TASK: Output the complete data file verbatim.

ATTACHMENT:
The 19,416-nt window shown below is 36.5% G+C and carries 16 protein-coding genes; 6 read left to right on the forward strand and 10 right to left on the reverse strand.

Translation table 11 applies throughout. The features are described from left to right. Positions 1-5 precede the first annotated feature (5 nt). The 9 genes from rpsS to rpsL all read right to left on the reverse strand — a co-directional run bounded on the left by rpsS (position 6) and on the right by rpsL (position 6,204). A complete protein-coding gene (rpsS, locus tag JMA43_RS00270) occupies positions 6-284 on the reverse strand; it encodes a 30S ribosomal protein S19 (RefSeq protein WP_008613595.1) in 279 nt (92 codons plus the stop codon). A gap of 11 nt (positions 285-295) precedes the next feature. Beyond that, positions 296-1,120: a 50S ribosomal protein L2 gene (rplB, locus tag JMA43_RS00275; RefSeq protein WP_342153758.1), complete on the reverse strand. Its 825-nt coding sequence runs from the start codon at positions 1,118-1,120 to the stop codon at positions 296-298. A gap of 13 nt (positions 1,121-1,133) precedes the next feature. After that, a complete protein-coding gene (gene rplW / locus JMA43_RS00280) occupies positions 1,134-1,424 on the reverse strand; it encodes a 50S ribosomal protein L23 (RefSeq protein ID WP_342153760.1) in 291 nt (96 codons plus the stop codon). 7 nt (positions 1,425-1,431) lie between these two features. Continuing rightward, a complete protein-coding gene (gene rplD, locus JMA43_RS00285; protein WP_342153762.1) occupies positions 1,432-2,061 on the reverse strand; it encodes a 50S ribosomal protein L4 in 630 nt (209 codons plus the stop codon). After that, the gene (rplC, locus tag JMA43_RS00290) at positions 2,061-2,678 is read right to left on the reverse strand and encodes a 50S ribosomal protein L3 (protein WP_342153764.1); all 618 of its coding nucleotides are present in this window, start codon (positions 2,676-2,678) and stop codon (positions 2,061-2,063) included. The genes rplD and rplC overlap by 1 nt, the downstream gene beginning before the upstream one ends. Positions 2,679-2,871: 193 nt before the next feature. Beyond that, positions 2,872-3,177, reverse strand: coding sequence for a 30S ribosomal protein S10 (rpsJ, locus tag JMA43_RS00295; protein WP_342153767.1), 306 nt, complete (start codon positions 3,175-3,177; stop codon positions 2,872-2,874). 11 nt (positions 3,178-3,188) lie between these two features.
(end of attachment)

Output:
The 19,416-nt window shown below is 36.5% G+C and carries 16 protein-coding genes; 6 read left to right on the forward strand and 10 right to left on the reverse strand.

Translation table 11 applies throughout. The features are described from left to right. Positions 1-5 precede the first annotated feature (5 nt). The 9 genes from rpsS to rpsL all read right to left on the reverse strand — a co-directional run bounded on the left by rpsS (position 6) and on the right by rpsL (position 6,204). A complete protein-coding gene (rpsS, locus tag JMA43_RS00270) occupies positions 6-284 on the reverse strand; it encodes a 30S ribosomal protein S19 (RefSeq protein WP_008613595.1) in 279 nt (92 codons plus the stop codon). A gap of 11 nt (positions 285-295) precedes the next feature. Beyond that, positions 296-1,120: a 50S ribosomal protein L2 gene (rplB, locus tag JMA43_RS00275; RefSeq protein WP_342153758.1), complete on the reverse strand. Its 825-nt coding sequence runs from the start codon at positions 1,118-1,120 to the stop codon at positions 296-298. A gap of 13 nt (positions 1,121-1,133) precedes the next feature. After that, a complete protein-coding gene (gene rplW / locus JMA43_RS00280) occupies positions 1,134-1,424 on the reverse strand; it encodes a 50S ribosomal protein L23 (RefSeq protein ID WP_342153760.1) in 291 nt (96 codons plus the stop codon). 7 nt (positions 1,425-1,431) lie between these two features. Continuing rightward, a complete protein-coding gene (gene rplD, locus JMA43_RS00285; protein WP_342153762.1) occupies positions 1,432-2,061 on the reverse strand; it encodes a 50S ribosomal protein L4 in 630 nt (209 codons plus the stop codon). After that, the gene (rplC, locus tag JMA43_RS00290) at positions 2,061-2,678 is read right to left on the reverse strand and encodes a 50S ribosomal protein L3 (protein WP_342153764.1); all 618 of its coding nucleotides are present in this window, start codon (positions 2,676-2,678) and stop codon (positions 2,061-2,063) included. The genes rplD and rplC overlap by 1 nt, the downstream gene beginning before the upstream one ends. Positions 2,679-2,871: 193 nt before the next feature. Beyond that, positions 2,872-3,177, reverse strand: coding sequence for a 30S ribosomal protein S10 (rpsJ, locus tag JMA43_RS00295; protein WP_342153767.1), 306 nt, complete (start codon positions 3,175-3,177; stop codon positions 2,872-2,874). 11 nt (positions 3,178-3,188) lie between these two features.